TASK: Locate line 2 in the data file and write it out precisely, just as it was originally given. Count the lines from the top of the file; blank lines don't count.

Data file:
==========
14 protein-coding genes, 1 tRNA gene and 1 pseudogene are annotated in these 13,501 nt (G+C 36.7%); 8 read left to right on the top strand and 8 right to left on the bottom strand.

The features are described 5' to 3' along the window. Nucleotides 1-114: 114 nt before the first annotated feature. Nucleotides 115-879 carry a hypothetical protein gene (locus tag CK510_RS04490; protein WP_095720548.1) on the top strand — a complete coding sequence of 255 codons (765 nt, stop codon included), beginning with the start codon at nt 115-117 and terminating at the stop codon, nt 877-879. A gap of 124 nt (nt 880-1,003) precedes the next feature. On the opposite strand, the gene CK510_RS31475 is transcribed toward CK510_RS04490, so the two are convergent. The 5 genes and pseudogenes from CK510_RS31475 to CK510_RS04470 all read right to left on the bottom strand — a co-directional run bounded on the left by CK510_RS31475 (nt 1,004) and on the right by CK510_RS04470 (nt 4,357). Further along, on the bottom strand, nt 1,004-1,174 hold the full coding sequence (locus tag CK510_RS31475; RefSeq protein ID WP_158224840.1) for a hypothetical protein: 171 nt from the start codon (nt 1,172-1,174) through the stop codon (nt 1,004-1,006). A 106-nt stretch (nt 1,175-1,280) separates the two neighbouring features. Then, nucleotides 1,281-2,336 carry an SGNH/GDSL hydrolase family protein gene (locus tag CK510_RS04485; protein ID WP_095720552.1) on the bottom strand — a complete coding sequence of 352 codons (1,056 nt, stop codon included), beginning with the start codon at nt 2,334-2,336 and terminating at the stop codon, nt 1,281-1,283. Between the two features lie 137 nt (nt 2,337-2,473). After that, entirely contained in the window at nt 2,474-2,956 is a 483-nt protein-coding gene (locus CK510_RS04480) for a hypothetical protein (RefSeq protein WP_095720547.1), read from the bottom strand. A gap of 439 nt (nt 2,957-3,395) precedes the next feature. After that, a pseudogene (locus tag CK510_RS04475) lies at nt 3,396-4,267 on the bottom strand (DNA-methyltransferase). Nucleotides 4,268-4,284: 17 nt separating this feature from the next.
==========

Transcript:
The features are described 5' to 3' along the window. Nucleotides 1-114: 114 nt before the first annotated feature. Nucleotides 115-879 carry a hypothetical protein gene (locus tag CK510_RS04490; protein WP_095720548.1) on the top strand — a complete coding sequence of 255 codons (765 nt, stop codon included), beginning with the start codon at nt 115-117 and terminating at the stop codon, nt 877-879. A gap of 124 nt (nt 880-1,003) precedes the next feature. On the opposite strand, the gene CK510_RS31475 is transcribed toward CK510_RS04490, so the two are convergent. The 5 genes and pseudogenes from CK510_RS31475 to CK510_RS04470 all read right to left on the bottom strand — a co-directional run bounded on the left by CK510_RS31475 (nt 1,004) and on the right by CK510_RS04470 (nt 4,357). Further along, on the bottom strand, nt 1,004-1,174 hold the full coding sequence (locus tag CK510_RS31475; RefSeq protein ID WP_158224840.1) for a hypothetical protein: 171 nt from the start codon (nt 1,172-1,174) through the stop codon (nt 1,004-1,006). A 106-nt stretch (nt 1,175-1,280) separates the two neighbouring features. Then, nucleotides 1,281-2,336 carry an SGNH/GDSL hydrolase family protein gene (locus tag CK510_RS04485; protein ID WP_095720552.1) on the bottom strand — a complete coding sequence of 352 codons (1,056 nt, stop codon included), beginning with the start codon at nt 2,334-2,336 and terminating at the stop codon, nt 1,281-1,283. Between the two features lie 137 nt (nt 2,337-2,473). After that, entirely contained in the window at nt 2,474-2,956 is a 483-nt protein-coding gene (locus CK510_RS04480) for a hypothetical protein (RefSeq protein WP_095720547.1), read from the bottom strand. A gap of 439 nt (nt 2,957-3,395) precedes the next feature. After that, a pseudogene (locus tag CK510_RS04475) lies at nt 3,396-4,267 on the bottom strand (DNA-methyltransferase). Nucleotides 4,268-4,284: 17 nt separating this feature from the next.